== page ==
Michael "Rooster" McConaughey (yes, brother of Matthew) and Wayne "Butch" Gilliam, the stars of the CNBC reality series "West Texas Investors Club," have been competitors for "around 30 or 40 years, now," according to Gilliam. (What's a decade to old friends?) The two built businesses and made millions the old-fashioned way: oil. More specifically, they supplied oil companies with pipes to carry all that black gold.

Somewhere along the way to making their fortunes, the two became pals and started an investment group, West Texas Ltd., in 2007. "It wasn't something we figured out right away," Gilliam, 59, drawls. "But if you put all your energy into screwing people over, you're gonna end up doing some goofy things."

"We're fair," McConaughey, 61, adds. "But sometimes you gotta protect your own backyard."

So what binds these two together? Or more to the point, why join forces for a company and reality TV series in which entrepreneurs pitch them the opportunity to invest in products like an electronic beer tap designed with the perfect pour in mind?

Atex4 Wayne "Butch" Gilliam and Mike "Rooster" McConaughey from CNBC's "West Texas Investors Club" recently spoke with International Business Times about their investment philosophy. Photo: Christopher Polk/NBC/NBCU Photo Bank via Getty Images

For the native Texans — they both pronounce it "bidness" — it's a need to pay forward not just their wealth, but the lessons they learned themselves: To teach America that greed is not good, that there's more to building a business than just making money.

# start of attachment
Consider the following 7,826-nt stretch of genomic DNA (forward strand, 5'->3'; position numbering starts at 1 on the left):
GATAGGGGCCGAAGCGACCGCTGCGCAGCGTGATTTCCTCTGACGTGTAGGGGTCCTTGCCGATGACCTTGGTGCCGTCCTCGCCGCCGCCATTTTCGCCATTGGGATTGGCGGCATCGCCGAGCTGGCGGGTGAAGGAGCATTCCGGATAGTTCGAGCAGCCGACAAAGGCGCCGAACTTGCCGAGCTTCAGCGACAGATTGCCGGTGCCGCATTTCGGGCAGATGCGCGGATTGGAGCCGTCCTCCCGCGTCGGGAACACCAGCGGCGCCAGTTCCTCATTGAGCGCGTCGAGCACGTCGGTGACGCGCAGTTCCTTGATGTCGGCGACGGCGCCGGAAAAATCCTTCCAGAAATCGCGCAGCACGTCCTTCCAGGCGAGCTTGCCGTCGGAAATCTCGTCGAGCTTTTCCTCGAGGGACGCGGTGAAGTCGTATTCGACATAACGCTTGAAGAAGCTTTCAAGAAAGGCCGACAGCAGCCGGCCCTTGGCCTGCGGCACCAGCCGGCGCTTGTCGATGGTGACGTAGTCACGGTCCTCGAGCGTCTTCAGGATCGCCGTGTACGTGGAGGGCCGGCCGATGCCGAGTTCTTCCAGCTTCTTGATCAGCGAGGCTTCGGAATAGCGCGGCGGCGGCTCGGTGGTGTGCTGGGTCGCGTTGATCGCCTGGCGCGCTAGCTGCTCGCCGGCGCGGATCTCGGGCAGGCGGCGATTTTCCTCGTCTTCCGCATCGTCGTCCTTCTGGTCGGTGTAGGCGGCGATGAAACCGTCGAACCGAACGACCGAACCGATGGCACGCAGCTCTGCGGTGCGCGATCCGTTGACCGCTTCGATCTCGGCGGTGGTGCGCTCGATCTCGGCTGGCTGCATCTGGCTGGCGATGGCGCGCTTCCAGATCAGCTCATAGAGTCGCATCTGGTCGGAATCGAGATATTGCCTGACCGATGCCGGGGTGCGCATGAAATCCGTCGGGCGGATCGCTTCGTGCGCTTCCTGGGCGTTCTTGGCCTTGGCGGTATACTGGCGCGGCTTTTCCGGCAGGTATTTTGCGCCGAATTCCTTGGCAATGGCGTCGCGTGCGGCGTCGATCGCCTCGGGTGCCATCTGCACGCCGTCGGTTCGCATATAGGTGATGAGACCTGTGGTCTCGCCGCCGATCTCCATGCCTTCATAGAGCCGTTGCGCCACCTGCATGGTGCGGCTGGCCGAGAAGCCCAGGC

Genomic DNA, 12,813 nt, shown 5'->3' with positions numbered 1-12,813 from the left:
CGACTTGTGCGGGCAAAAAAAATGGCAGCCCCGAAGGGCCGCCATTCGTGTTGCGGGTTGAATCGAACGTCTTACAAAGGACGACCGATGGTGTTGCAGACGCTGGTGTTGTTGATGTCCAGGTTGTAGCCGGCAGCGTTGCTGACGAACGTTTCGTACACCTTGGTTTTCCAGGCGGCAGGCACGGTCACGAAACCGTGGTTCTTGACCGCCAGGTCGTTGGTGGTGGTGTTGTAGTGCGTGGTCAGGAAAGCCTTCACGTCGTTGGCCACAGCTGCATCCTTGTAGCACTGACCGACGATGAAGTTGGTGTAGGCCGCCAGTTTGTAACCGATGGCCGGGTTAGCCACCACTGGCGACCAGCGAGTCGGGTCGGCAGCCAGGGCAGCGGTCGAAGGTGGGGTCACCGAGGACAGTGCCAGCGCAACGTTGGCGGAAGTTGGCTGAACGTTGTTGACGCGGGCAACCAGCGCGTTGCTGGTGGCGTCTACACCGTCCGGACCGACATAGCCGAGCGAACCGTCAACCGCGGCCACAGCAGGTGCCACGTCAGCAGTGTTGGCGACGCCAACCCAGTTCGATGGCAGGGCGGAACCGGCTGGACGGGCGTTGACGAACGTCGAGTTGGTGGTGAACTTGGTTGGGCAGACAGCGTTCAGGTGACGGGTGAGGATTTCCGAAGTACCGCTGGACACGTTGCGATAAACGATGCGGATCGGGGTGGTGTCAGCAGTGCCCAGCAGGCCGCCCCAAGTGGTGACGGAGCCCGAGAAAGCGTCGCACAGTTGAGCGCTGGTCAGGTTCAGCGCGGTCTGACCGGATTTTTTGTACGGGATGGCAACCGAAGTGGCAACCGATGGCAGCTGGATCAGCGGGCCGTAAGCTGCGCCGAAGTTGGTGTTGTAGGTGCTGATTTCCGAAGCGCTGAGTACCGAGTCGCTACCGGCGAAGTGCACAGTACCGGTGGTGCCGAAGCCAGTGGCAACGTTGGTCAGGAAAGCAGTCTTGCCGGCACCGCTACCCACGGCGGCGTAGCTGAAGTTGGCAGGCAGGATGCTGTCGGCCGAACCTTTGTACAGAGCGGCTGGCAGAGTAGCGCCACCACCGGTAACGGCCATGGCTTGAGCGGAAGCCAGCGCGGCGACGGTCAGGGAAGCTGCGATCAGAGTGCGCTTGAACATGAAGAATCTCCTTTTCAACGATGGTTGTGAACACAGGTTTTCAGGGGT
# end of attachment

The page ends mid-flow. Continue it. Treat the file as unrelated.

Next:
International Business Times spoke with Gilliam and McConaughey Thursday in long, sometimes rambling phone conversation about the show, how to go bankrupt the right way, and what might save us from the cash-grab mindset they consider an epidemic in the business community. A small portion of that interview lies below.

International Business Times: You both have sort of outlandish personas, which might attract some outlandish pitches.

Butch Gilliam: I had a guy pitch me an idea once about a "multiple glass system." I said, "A multiple glass system ... for what?" He said, "For your car." I said, "I dunno what you're talking about." He said, "You have, like, three windows, so if somebody breaks your window down, you sweep all that glass out and roll another one up." I said, "Man, sounds to me like you need to move." I passed on that one.

IBT: When you turn people down on the show, what's the biggest reason, usually?

Gilliam: Most of the time, it's because we don't think they need us. We don't want to take advantage of people just because they're vulnerable or lack the experience in how to manage their company. If that's all they need, we make some suggestions about how to go back home and redo this or that.

Rooster McConaughey: We don't just say, "We don't think you can make us money, goodbye." We really try to go into it and tell them why we don't think we would be a good partner for them. We're not here just to see all these dadgum ideas and get into every one of them and make a gazillion dollars. We do this to send a message about how people should do business. You don't need to be in a hurry. Why you gonna bring in people you don't have to? Are you lonely, or what?